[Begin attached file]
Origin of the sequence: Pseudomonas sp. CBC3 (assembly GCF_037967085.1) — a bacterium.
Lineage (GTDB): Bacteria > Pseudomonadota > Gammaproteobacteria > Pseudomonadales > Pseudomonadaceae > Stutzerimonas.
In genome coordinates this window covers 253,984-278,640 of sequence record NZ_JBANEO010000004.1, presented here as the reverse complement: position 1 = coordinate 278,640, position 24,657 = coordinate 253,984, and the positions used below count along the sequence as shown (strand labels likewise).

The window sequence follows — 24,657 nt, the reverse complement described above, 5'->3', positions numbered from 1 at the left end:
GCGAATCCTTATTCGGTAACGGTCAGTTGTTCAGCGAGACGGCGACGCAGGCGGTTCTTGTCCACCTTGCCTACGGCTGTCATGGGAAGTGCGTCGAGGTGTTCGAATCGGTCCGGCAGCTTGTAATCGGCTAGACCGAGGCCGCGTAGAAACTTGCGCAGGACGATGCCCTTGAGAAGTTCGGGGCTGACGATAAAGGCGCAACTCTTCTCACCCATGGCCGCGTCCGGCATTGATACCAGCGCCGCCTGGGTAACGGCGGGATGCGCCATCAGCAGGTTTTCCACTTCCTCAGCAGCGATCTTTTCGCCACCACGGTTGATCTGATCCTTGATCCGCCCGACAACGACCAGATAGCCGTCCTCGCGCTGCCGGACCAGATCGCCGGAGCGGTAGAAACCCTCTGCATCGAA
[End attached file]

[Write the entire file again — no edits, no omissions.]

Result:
Origin of the sequence: Pseudomonas sp. CBC3 (assembly GCF_037967085.1) — a bacterium.
Lineage (GTDB): Bacteria > Pseudomonadota > Gammaproteobacteria > Pseudomonadales > Pseudomonadaceae > Stutzerimonas.
In genome coordinates this window covers 253,984-278,640 of sequence record NZ_JBANEO010000004.1, presented here as the reverse complement: position 1 = coordinate 278,640, position 24,657 = coordinate 253,984, and the positions used below count along the sequence as shown (strand labels likewise).

The window sequence follows — 24,657 nt, the reverse complement described above, 5'->3', positions numbered from 1 at the left end:
GCGAATCCTTATTCGGTAACGGTCAGTTGTTCAGCGAGACGGCGACGCAGGCGGTTCTTGTCCACCTTGCCTACGGCTGTCATGGGAAGTGCGTCGAGGTGTTCGAATCGGTCCGGCAGCTTGTAATCGGCTAGACCGAGGCCGCGTAGAAACTTGCGCAGGACGATGCCCTTGAGAAGTTCGGGGCTGACGATAAAGGCGCAACTCTTCTCACCCATGGCCGCGTCCGGCATTGATACCAGCGCCGCCTGGGTAACGGCGGGATGCGCCATCAGCAGGTTTTCCACTTCCTCAGCAGCGATCTTTTCGCCACCACGGTTGATCTGATCCTTGATCCGCCCGACAACGACCAGATAGCCGTCCTCGCGCTGCCGGACCAGATCGCCGGAGCGGTAGAAACCCTCTGCATCGAA